WASHINGTON -- Payday loan stores are destroying lives in New Orleans and it's time Congress did something about it, the Rev. Willie Gable Jr. told members and staffers on Capitol Hill this week.
"These are mainly working people who are short money to pay a bill and they take out $300 or $500 not knowing that before they know it they can be trying to pay off 10 loans at interests rates that can exceed 300 percent," said Gable, pastor of the Progressive Baptist Church in New Orleans. "We now have more payday loan stores than we do McDonalds." Gable was part of a group of ministers who met with members and staffers on Capitol Hill, and participated in a payday lending discussion.
Gable wants Congress to expand recently enacted legislation limiting interest rates for payday loans to 36 percent for veterans "We'd like to see Congress extend the limit for everyone," Gable said.
He's also supporting a proposed rule by the Consumer Financial Protection Bureau rule that would require Payday lenders to ensure borrower can pay the loan back – so he/she isn't stuck in an endless of cycle of high interest loans that will take many months or even longer to pay off.
But Gable has met resistance. In 2014, he and other advocates tried to get the Louisiana Legislature to develop what he said were reasonable limits on interest rates for payday loans. But the current limit of 400 percent was not lowered.
In Congress, some members of Congress have expressed concern that the proposed Consumer Financial Protection Bureau proposal might limit options for consumer who have a financial emergency, but can't get loans from banks.
"Sometimes people need diapers, and sometimes they need gas, and they have a flat tire and they can't fix it," said Sen. Heidi Heitkamp, D-N.D. during a Wednesday (July 15) Senate Banking Committee meeting. There's a need to
protect people, Heitkamp said, but "I also understand the need to have some form of small dollar, short-term lending."
The board's director, Richard Cordray, responded that he has the same concerns. But he said government has an obligation to protect people who get their short-term loans rolled over "at very high cost," and end up in a long-term and very expensive "debt trap."
Sen. David Vitter. R-La. another member of the Banking Committee, has asked the Government Accountability Office, the investigatory arm of Congress, to examine whether the Consumer Financial Protection Bureau properly considered the impact on small businesses of the board's proposed rule requiring payday stores to determine if people can pay back their loans.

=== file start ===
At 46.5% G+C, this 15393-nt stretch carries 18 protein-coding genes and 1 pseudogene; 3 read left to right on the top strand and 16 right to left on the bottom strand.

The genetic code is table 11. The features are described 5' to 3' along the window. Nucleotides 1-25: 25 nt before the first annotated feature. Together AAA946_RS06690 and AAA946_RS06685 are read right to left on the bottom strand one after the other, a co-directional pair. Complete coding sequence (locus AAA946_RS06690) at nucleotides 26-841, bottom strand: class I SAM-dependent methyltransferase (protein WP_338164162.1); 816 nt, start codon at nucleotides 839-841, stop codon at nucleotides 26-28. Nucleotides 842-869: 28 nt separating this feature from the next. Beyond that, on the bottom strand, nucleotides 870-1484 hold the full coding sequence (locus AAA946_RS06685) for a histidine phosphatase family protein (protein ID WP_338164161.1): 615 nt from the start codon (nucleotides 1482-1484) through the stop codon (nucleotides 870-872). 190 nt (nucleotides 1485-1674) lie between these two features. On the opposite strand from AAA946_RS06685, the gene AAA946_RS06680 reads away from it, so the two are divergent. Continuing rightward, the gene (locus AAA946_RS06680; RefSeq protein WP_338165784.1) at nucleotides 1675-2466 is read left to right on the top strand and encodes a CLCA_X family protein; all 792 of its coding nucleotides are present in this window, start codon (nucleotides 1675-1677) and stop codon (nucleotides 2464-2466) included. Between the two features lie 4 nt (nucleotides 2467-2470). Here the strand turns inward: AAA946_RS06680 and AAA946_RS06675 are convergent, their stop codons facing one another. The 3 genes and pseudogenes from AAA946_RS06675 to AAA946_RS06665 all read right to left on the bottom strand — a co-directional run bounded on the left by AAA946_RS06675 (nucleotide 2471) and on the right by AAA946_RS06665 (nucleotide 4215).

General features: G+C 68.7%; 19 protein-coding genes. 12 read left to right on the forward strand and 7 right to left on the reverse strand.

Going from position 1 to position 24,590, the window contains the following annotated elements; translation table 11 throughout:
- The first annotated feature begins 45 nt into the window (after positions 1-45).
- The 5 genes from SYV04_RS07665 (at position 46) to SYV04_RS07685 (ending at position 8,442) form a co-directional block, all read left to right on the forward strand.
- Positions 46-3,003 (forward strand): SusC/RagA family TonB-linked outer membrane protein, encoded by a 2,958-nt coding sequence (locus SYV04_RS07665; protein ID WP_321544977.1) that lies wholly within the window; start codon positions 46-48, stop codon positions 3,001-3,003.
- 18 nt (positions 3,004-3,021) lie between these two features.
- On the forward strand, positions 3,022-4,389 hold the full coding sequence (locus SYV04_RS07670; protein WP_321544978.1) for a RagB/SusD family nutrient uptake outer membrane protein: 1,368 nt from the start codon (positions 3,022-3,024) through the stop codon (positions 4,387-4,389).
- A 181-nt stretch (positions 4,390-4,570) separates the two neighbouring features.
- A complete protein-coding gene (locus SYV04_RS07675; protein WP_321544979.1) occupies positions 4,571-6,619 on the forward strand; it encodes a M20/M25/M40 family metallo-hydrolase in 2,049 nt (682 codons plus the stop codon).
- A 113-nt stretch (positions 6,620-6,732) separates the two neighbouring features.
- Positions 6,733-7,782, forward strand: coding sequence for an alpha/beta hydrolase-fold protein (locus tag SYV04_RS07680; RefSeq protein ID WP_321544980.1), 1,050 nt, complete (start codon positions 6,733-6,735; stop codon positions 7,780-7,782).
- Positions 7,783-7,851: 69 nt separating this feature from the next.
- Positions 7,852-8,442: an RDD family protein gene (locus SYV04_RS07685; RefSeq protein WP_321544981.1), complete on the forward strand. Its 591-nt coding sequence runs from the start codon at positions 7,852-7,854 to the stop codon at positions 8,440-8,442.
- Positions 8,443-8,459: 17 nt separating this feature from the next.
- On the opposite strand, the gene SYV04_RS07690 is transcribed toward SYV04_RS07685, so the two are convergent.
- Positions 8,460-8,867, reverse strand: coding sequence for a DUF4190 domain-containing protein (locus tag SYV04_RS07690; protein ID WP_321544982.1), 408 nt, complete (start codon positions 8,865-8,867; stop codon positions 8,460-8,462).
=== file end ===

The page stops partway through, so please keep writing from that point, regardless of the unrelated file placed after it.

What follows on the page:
The Consumer Financial Services Association of America, which represents payday lenders, said over regulation can force many payday operators out of business, denying a financial tool that has helped Americans out of temporary financial problems. "Payday loans represent an important source of credit for millions of Americans who live from paycheck to paycheck," said Dennis Shaul, the association's CEO.
Gable said he and other advocates for regulations on payday loans have received support from Rep. Cedric Richmond. D-New Orleans. He said that Majority Whip Steve Scalise. R-Jefferson, has let him use his office to meet with Republican members and their staffers, but hasn't signed onto any legislative fixes.
Gable said the issue is a moral one because payday lenders "exploit those most in need."
"The Bible warns against exorbitant interest," Gable wrote recently. "For centuries, Christians have spoken of usury as a sin. Jewish and Muslim traditions also carry warnings about lending at interest – particularly when charged to those who are poor. But in recent years, payday lenders have woven themselves into the fabric of our neighborhoods and sought to convince us that they are offering a service of a helping hand to their neighbors. Just the opposite is true."
Category: Payday loans